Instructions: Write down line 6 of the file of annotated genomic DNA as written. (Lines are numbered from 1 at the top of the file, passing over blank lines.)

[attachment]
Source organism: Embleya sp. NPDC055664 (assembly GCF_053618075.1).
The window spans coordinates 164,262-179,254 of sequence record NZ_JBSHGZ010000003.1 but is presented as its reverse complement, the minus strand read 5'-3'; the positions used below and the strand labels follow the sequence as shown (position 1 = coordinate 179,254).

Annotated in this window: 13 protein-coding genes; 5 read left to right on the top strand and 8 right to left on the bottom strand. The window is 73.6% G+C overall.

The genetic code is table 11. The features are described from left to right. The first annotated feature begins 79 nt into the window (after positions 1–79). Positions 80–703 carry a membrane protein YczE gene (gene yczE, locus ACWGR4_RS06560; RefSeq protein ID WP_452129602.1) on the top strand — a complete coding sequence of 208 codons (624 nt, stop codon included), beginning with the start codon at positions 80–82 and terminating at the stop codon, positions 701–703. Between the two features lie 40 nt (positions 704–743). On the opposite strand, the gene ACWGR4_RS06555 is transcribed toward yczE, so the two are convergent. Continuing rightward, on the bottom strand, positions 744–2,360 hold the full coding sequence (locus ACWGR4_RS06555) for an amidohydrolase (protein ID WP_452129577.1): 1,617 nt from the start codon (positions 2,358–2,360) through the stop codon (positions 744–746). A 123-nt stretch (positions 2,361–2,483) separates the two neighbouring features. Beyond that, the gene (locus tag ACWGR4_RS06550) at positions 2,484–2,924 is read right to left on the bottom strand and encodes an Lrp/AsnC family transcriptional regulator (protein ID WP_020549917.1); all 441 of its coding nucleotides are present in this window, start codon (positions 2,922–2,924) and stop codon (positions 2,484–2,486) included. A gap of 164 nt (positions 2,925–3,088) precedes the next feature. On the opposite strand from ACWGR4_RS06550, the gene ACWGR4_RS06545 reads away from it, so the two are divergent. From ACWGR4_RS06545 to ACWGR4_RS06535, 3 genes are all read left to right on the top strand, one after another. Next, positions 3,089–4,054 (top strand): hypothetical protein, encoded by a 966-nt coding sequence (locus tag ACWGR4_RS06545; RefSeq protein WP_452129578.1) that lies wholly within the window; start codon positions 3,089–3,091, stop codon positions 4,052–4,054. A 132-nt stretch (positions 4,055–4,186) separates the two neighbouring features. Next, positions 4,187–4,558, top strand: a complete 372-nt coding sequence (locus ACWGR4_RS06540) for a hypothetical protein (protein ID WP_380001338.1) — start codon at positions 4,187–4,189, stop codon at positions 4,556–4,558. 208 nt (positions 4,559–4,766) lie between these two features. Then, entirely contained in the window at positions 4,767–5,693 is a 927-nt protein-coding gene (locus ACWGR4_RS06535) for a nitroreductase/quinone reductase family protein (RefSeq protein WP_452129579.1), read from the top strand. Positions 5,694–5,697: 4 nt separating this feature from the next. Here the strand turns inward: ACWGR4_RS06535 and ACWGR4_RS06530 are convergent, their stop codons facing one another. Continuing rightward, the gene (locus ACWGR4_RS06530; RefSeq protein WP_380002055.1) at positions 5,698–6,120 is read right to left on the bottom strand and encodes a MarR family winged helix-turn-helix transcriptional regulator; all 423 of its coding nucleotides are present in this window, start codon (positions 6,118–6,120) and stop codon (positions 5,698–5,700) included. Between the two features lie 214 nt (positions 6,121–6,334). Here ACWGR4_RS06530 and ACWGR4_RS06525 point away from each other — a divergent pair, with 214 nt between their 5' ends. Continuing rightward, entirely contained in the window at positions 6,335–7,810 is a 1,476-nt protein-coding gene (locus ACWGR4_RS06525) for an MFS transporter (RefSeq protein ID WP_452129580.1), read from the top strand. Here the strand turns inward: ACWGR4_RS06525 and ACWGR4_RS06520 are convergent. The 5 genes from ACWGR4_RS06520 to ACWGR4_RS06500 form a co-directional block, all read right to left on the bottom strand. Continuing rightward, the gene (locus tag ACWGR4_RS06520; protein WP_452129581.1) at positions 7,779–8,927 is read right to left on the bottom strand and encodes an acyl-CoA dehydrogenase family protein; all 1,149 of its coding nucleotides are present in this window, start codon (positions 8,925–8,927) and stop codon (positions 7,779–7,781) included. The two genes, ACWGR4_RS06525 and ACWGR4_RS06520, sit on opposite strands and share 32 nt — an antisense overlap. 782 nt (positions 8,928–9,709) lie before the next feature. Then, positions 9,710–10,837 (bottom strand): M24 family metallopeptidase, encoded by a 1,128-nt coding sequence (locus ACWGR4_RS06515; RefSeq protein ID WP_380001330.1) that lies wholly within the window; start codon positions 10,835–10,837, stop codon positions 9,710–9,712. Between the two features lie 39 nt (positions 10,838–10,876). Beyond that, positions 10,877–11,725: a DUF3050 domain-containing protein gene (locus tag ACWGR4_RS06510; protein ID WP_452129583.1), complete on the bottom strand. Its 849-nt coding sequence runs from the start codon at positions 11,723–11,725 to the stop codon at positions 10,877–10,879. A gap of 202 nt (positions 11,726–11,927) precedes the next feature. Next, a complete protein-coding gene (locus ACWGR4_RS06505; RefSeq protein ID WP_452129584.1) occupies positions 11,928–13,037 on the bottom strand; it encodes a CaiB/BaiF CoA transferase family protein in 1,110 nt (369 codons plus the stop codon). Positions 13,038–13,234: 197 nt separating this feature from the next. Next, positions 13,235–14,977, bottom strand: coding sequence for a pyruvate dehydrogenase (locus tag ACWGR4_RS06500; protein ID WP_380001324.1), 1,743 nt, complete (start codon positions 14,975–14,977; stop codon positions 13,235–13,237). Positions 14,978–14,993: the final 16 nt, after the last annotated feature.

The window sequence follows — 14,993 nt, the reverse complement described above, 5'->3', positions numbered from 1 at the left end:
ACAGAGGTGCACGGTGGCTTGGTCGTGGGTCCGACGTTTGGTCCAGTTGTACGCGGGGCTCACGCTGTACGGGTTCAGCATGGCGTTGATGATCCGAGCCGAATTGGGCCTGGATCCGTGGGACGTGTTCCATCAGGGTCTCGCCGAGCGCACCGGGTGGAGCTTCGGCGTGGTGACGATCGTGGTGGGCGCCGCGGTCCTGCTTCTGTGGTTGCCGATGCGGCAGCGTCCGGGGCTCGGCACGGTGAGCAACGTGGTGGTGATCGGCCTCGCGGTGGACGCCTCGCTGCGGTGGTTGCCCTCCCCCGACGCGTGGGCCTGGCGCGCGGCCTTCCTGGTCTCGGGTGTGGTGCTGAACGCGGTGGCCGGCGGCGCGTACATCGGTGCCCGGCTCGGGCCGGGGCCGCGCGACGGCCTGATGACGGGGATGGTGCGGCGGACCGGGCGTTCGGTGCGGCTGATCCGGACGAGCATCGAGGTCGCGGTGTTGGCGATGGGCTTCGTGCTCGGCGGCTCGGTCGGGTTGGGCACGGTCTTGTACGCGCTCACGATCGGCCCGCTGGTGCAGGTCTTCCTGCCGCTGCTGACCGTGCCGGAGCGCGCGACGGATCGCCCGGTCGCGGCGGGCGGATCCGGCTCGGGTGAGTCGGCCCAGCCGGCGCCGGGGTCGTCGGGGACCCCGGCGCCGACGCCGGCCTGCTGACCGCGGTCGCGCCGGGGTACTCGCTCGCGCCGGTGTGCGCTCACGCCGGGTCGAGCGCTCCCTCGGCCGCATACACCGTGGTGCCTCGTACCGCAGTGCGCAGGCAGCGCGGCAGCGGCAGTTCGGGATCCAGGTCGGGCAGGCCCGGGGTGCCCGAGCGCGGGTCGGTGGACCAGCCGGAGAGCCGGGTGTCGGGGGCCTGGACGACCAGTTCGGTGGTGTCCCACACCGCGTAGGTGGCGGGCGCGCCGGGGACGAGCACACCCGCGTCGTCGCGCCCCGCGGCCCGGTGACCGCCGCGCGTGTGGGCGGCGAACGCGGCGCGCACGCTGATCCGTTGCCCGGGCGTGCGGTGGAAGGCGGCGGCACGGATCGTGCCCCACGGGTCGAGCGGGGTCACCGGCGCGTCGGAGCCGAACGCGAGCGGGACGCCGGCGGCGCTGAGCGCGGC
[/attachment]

ACAGAGGTGCACGGTGGCTTGGTCGTGGGTCCGACGTTTGGTCCAGTTGTACGCGGGGCTCACGCTGTACGGGTTCAGCATGGCGTTGATGATCCGAGCCGAATTGGGCCTGGATCCGTGGGACGTGTTCCATCAGGGTCTCGCCGAGCGCACCGGGTGGAGCTTCGGCGTGGTGACGATCGTGGTGGGCGCCGCGGTCCTGCTTCTGTGGTTGCCGATGCGGCAGCGTCCGGGGCTCGGCACGGTGAGCAACGTGGTGGTGATCGGCCTCGCGGTGGACGCCTCGCTGCGGTGGTTGCCCTCCCCCGACGCGTGGGCCTGGCGCGCGGCCTTCCTGGTCTCGGGTGTGGTGCTGAACGCGGTGGCCGGCGGCGCGTACATCGGTGCCCGGCTCGGGCCGGGGCCGCGCGACGGCCTGATGACGGGGATGGTGCGGCGGACCGGGCGTTCGGTGCGGCTGATCCGGACGAGCATCGAGGTCGCGGTGTTGGCGATGGGCTTCGTGCTCGGCGGCTCGGTCGGGTTGGGCACGGTCTTGTACGCGCTCACGATCGGCCCGCTGGTGCAGGTCTTCCTGCCGCTGCTGACCGTGCCGGAGCGCGCGACGGATCGCCCGGTCGCGGCGGGCGGATCCGGCTCGGGTGAGTCGGCCCAGCCGGCGCCGGGGTCGTCGGGGACCCCGGCGCCGACGCCGGCCTGCTGACCGCGGTCGCGCCGGGGTACTCGCTCGCGCCGGTGTGCGCTCACGCCGGGTCGAGCGCTCCCTCGGCCGCATACACCGTGGTGCCTCGTACCGCAGTGCGCAGGCAGCGCGGCAGCGGCAGTTCGGGATCCAGGTCGGGCAGGCCCGGGGTGCCCGAGCGCGGGTCGGTGGACCAGCCGGAGAGCCGGGTGTCGGGGGCCTGGACGACCAGTTCGGTGGTGTCCCACACCGCGTAGGTGGCGGGCGCGCCGGGGACGAGCACACCCGCGTCGTCGCGCCCCGCGGCCCGGTGACCGCCGCGCGTGTGGGCGGCGAACGCGGCGCGCACGCTGATCCGTTGCCCGGGCGTGCGGTGGAAGGCGGCGGCACGGATCGTGCCCCACGGGTCGAGCGGGGTCACCGGCGCGTCGGAGCCGAACGCGAGCGGGACGCCGGCGGCGCTGAGCGCGGC